Spring - Klein Edition | November 2023



During an Oct. 25 town hall, o cials with the Cypress Creek Drainage Improvement District said they hope to have a comprehensive ood mitigation and funding plan created by 2024 or 2025. In June, Gov. Greg Abbott signed into law House Bill 5334, which created a special- purpose district to address ooding in the Cypress Creek watershed. The district: • Is governed by a temporary board of ‡ive directors and will require an election to select ‡ive permanent directors prior to Sept. 1, 2027 • Does not have the powers of eminent domain to impose a tax or issue bonds under current law District to create master drainage plan by 2024 25

Next steps

Current situation

Following the conclusion of the town halls, CCDID ocials said their next steps would be to host a series of public workshops to gather input from local stakeholders with the hopes of creating a comprehensive ood mitigation and funding plan by 2024 or 2025. The district then plans to hold its election for a permanent board of directors no later than May 2027. District milestones June 2023: Gov. Greg Abbott signs House Bill 5334 into law, creating the CCDID. October: CCDID hosts three town halls. Late 2023-early 2024: CCDID hosts public workshops throughout the watershed 2024-25: CCDID completes its comprehensive €ood mitigation and funding plan May 2027: CCDID voters elect a permanent board of directors, con‚rming the creation of the district.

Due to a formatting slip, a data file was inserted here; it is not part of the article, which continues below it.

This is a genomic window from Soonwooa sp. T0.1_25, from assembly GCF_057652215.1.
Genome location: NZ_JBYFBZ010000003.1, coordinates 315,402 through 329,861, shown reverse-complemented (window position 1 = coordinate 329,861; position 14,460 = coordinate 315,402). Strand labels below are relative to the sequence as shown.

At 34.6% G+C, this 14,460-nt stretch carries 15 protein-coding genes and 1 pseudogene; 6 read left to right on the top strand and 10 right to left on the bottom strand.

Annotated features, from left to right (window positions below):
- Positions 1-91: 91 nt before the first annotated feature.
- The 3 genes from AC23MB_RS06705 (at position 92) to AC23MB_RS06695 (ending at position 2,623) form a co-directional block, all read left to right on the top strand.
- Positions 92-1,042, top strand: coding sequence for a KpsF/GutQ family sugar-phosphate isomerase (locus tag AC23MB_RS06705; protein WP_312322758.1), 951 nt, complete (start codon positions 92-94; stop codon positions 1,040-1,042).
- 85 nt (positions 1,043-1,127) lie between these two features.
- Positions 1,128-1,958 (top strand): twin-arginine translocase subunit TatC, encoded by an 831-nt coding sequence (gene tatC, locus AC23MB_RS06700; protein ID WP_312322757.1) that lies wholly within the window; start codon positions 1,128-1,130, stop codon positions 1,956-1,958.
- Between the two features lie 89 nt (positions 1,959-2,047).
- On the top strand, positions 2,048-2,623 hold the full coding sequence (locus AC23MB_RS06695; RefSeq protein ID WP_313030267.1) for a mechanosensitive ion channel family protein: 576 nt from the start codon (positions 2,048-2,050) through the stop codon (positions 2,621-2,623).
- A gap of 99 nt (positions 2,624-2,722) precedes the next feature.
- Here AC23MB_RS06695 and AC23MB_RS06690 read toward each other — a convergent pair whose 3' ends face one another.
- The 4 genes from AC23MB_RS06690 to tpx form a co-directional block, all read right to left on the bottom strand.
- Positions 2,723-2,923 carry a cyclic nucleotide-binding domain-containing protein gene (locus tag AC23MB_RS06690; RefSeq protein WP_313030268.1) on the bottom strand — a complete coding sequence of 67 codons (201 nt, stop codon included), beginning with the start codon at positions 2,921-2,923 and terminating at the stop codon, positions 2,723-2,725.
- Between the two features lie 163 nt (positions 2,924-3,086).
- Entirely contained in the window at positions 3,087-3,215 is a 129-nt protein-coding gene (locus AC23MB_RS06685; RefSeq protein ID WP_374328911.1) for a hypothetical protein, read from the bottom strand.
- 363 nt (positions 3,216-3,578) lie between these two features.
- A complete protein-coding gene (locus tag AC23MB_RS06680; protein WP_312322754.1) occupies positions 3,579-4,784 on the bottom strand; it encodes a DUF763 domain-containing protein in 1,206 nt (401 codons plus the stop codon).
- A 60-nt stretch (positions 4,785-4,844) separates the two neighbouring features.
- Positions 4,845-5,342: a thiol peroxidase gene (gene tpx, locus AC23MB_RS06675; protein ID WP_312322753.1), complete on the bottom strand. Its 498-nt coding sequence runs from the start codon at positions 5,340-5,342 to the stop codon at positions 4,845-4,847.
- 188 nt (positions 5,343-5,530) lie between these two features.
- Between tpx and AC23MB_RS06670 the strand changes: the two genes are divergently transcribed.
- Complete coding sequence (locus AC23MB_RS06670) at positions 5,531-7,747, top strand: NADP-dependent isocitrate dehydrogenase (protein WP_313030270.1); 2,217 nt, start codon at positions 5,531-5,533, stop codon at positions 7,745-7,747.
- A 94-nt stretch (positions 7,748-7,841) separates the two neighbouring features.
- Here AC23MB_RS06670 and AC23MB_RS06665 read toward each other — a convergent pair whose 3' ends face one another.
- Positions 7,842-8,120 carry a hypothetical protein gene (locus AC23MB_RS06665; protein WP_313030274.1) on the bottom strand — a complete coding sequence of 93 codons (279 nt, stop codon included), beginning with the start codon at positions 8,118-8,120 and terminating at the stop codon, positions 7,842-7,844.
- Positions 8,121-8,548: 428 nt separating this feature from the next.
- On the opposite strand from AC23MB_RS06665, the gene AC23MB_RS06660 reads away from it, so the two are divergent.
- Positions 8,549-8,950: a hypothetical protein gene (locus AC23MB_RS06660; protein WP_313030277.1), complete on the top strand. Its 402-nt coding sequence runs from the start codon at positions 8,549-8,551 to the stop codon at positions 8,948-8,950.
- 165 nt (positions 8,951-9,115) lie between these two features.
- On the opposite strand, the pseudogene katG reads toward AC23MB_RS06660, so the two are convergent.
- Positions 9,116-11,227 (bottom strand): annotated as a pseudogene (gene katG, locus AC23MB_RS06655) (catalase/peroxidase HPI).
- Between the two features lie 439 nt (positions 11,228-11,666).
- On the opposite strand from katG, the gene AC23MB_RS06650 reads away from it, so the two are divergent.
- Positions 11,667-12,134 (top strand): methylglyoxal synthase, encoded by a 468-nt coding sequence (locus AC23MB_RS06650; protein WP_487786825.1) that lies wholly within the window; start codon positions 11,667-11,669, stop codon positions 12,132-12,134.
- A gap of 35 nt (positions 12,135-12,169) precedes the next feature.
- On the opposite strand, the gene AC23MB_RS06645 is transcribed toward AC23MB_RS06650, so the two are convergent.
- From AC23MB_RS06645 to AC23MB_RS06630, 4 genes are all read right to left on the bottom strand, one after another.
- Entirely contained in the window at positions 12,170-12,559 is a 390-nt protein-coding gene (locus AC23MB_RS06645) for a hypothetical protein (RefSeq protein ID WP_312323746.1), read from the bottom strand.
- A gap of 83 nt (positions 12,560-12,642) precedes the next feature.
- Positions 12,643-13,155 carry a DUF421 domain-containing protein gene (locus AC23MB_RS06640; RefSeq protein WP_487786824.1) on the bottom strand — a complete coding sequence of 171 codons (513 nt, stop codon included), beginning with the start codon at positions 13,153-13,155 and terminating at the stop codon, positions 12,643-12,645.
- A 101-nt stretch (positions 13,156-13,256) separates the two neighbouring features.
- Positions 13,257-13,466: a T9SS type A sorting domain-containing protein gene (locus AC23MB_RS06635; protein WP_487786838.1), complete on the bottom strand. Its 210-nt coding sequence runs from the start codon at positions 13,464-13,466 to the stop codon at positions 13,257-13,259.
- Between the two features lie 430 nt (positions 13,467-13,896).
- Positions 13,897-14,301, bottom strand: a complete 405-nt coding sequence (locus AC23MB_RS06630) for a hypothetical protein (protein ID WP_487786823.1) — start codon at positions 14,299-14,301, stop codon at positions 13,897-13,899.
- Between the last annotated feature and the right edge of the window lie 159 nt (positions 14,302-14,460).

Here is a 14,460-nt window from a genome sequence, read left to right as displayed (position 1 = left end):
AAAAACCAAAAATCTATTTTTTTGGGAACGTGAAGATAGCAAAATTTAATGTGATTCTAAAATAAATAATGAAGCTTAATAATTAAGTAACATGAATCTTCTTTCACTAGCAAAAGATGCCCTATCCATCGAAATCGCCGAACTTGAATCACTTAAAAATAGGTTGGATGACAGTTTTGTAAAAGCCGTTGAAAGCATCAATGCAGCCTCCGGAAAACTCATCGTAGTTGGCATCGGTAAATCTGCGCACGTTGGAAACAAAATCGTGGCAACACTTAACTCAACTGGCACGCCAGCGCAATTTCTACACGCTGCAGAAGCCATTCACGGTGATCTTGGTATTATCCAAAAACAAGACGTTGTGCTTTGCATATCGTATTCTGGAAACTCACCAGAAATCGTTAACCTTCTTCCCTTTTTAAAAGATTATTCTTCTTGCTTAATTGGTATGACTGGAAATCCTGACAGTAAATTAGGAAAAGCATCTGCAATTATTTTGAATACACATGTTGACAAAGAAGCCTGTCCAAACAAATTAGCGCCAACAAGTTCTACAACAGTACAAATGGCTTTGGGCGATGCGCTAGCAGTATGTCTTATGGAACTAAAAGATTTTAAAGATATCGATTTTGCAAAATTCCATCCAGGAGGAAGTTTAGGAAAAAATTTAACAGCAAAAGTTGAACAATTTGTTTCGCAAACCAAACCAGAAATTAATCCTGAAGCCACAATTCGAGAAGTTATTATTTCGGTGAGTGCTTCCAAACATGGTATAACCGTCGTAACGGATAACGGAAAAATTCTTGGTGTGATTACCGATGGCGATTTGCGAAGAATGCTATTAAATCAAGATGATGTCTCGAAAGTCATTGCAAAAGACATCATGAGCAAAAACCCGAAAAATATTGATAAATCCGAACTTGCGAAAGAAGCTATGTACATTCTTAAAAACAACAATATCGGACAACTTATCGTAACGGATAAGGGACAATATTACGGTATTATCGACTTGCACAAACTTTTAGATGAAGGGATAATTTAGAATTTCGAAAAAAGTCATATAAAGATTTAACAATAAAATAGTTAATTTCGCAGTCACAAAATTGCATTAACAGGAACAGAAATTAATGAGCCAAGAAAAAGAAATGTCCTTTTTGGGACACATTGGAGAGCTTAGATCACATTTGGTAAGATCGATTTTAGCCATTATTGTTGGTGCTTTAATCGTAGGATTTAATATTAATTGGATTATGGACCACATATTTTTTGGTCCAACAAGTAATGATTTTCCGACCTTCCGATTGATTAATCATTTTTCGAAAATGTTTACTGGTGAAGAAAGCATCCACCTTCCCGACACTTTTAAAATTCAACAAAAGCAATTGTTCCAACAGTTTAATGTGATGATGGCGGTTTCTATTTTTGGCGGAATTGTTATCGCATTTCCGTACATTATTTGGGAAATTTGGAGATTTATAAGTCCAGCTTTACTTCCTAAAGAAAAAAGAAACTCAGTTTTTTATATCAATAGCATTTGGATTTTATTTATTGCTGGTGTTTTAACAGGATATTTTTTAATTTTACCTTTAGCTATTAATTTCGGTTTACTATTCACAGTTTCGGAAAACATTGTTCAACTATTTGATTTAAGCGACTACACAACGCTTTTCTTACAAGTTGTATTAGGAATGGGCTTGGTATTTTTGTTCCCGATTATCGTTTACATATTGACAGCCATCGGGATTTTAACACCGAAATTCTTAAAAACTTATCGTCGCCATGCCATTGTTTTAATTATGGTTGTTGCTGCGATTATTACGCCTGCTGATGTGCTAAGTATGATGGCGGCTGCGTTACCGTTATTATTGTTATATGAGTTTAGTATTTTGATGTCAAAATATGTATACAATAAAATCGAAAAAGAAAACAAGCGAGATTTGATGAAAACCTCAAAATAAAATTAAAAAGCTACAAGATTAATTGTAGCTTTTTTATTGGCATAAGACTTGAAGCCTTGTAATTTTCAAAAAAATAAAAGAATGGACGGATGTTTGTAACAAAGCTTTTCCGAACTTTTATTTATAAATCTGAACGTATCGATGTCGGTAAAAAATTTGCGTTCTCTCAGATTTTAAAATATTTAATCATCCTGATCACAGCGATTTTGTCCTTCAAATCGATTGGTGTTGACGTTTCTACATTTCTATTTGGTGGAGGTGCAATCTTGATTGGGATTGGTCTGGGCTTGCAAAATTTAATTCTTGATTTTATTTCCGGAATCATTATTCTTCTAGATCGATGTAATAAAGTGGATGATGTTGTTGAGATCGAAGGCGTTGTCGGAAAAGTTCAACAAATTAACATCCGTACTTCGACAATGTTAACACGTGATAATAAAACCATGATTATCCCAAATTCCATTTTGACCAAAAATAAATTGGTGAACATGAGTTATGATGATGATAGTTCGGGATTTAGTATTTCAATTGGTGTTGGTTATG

After establishing a temporary board of direc- tors this summer, district ocials said they are completing the rst of three phases toward their goal of creating a comprehensive ood mitigation and funding plan for the Cypress Creek watershed. The plan includes: • Phase 1: Review prior studies and identify potential projects • Phase 2: Evaluate potential projects for ood benets and cost • Phase 3: Prepare nal report with master drainage plan The district held three town halls in October to provide an overview of previous watershed studies and ongoing ood mitigation projects. According to district ocials, the Cypress Creek watershed has been the subject of at least 15 studies dating back to the 1980s. “We’ve had so many plans and what good is all this planning if the plans are not actually implemented?” CCDID Secretary/Treasurer Clara Lewis said. “Our vision is to tackle these challenges more e’ectively through a unied voice for the Cypress Creek watershed.” Additionally, while Precinct 3 Commissioner Tom Ramsey noted there are roughly $150 mil- lion in ood mitigation projects planned and funded to be completed in the Cypress Creek watershed over the next three years, district ocials said that only scratches the surface of the watershed’s complex ooding issues. “Our watershed has not had sucient funds to alleviate ooding and that’s one of our chores—to be there as that squeaky wheel to try to get funding for you,” CCDID board member Barbara Schlattman said.


District boundaries More than 500,000 people reside within the CCDID’s boundaries—a vast portion of unincorporated northwest Harris County.

Get involved

CCDID ocials encourage Cypress Creek watershed residents to attend the upcoming workshops and to help advocate for funding at the local, state and federal level. To provide input or submit questions to the district, email cypresscreekdid@gmail.com or visit www.cypresscreekdid.org.








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